- US initial Jobless Claims declined to 364k last week vs 380k exp and 366k prev.
- Chicago Fed National Activity Index declined to -0.37 in Nov vs -0.17 expand -0.13 prev
- UMichigan Confidence improved to 69.9 in Dec vs 68 exp and 67.7 prev
The consensus expectation for US growth is a slowdown in 1H as a result of EU-related concerns, followed by a re-acceleration in 2H. This seems reasonable. After all, recent data has been quite strong. The initial jobless claims has declined to the lowest level since April 2008 last week! There are 2 reasons why the 2H expectation should not be trusted:
1) Goldman recently produced a research piece showing that a naïve prediction for GDP growth (i.e. a historical moving average) outperforms consensus forecasts for horizons more than 3 quarters out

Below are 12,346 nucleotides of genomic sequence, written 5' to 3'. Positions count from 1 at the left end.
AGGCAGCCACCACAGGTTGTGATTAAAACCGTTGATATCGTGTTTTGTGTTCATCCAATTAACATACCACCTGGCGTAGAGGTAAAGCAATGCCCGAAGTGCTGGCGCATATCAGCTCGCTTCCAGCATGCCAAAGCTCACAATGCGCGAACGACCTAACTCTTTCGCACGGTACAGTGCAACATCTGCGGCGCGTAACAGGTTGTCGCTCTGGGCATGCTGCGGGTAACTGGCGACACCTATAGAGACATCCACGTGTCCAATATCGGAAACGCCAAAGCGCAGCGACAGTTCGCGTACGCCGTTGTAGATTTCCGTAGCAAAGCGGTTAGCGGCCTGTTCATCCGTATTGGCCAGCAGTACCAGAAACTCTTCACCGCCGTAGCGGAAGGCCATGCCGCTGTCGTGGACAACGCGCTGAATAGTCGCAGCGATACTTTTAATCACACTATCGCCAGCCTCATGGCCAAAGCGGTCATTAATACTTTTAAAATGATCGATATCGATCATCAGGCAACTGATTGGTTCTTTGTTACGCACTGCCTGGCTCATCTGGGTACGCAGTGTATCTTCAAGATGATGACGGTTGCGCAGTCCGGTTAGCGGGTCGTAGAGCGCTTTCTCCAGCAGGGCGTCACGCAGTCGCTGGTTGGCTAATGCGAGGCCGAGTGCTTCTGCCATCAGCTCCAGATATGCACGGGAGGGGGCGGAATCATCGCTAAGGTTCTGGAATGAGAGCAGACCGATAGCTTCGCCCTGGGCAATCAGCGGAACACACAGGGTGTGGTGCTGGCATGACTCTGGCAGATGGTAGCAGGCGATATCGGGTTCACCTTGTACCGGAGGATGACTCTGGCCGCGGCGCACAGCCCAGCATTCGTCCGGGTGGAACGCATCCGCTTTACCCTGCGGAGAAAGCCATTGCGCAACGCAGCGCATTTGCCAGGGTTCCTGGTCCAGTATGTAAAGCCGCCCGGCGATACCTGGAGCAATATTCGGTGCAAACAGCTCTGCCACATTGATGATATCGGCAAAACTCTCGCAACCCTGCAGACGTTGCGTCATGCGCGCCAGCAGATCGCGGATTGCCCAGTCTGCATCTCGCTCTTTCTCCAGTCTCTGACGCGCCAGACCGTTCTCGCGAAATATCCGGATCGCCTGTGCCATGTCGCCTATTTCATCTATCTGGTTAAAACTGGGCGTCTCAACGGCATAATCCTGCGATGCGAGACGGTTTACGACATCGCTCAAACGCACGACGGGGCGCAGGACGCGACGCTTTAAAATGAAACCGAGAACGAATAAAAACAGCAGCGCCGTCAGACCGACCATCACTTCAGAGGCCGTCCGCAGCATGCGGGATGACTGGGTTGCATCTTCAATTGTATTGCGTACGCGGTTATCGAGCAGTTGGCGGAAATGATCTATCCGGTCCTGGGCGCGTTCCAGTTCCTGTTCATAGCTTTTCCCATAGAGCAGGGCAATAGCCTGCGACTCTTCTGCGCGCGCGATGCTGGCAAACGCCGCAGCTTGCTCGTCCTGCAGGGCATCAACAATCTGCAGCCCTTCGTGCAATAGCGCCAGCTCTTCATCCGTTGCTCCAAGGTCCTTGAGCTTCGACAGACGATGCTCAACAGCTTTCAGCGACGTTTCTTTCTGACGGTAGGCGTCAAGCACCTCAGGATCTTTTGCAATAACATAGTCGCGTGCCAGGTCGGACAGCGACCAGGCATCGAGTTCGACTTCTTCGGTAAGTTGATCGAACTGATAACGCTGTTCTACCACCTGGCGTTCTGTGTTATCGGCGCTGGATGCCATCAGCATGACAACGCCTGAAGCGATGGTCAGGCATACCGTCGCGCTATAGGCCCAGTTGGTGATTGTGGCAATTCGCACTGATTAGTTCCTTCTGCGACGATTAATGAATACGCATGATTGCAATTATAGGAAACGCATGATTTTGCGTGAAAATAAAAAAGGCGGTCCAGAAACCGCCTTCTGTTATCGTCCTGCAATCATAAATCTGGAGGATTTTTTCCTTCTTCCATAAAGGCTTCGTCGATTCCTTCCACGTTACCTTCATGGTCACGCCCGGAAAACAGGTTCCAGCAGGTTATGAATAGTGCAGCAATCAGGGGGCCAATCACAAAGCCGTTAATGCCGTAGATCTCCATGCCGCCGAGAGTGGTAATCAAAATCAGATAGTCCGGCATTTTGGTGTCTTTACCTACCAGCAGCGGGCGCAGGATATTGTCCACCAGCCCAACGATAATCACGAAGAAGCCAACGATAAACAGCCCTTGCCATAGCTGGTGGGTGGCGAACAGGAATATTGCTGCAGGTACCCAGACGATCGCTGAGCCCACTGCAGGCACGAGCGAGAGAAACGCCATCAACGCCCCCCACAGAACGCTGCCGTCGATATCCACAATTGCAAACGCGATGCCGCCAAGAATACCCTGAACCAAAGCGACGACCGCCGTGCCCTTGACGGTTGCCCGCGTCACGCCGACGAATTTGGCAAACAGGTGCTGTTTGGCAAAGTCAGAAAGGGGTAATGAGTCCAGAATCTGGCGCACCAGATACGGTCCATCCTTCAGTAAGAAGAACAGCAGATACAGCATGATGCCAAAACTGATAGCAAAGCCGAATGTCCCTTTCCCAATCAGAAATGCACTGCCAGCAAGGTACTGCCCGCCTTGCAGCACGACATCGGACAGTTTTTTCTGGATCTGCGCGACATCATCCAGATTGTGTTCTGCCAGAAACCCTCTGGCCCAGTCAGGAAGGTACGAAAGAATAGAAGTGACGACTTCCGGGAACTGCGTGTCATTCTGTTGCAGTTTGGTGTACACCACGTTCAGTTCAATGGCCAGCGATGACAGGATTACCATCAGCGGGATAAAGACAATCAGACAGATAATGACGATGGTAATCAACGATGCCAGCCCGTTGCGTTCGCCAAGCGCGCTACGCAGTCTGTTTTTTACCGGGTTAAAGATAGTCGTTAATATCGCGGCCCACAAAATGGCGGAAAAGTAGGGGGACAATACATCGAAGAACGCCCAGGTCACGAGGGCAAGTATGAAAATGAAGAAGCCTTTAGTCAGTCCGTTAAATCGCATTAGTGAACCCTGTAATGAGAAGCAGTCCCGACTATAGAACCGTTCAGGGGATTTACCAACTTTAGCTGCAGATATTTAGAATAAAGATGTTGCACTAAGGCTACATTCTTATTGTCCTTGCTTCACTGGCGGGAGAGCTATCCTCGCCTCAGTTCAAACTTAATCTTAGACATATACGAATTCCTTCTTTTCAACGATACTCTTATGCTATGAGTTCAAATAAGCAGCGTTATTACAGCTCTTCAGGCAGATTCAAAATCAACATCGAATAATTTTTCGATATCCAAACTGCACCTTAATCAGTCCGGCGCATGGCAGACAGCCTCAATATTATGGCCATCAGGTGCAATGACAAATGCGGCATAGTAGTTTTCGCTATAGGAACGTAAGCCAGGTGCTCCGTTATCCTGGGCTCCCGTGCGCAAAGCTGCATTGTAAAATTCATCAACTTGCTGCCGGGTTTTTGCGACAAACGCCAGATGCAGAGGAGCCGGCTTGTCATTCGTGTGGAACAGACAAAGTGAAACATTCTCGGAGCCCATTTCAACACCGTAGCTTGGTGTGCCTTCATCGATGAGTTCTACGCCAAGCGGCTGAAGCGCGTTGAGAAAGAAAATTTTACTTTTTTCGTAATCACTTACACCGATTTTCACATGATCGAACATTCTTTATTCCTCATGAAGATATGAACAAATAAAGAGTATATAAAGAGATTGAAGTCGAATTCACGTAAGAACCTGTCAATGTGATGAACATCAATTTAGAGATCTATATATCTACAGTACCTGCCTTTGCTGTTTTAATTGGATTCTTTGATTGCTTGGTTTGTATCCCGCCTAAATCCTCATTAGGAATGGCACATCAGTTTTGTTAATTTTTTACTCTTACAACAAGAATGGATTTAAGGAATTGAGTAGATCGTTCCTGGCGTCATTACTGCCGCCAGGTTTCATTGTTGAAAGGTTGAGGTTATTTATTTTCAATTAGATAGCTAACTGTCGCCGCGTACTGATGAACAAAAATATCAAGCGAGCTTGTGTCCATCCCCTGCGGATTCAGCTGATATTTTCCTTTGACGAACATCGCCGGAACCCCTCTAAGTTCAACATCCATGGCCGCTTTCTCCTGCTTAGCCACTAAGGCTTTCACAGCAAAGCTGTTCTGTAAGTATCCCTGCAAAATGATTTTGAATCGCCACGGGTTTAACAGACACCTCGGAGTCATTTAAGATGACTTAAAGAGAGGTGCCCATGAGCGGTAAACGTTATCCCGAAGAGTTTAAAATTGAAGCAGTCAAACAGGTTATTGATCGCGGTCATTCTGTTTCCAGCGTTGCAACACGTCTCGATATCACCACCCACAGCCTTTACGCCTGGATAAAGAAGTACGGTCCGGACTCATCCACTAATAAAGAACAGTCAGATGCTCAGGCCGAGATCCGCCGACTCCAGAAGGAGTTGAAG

2) As I’ve mentioned before, the low savings rate is particularly worrisome, and suggests that US growth is very vulnerable to shocks. Using data going back to the late 60’s, whenever the savings rate – inflation expectation differential (historical CPI was used prior to the 70’s when expectation data was not available) falls below 0, the US has seen an jump in initial jobless claims subsequently. The lags vary, however. In particular, there was a 1.5 year lag in 1999, and a 3 year lag in 2005 due to the effects of higher asset prices, which kept consumption, and hence the economy, going. However, the ‘real’ savings rate is now below 1%, meaning that any sort of wage slowdown or commodities increase could push the differential below 0. And that’s before we adjust for the fact that housing prices nationally are down ~4% YoY, and equities are flat. And the fact that growth in the rest of the world is falling. And the fact that there is a credit crunch in Europe.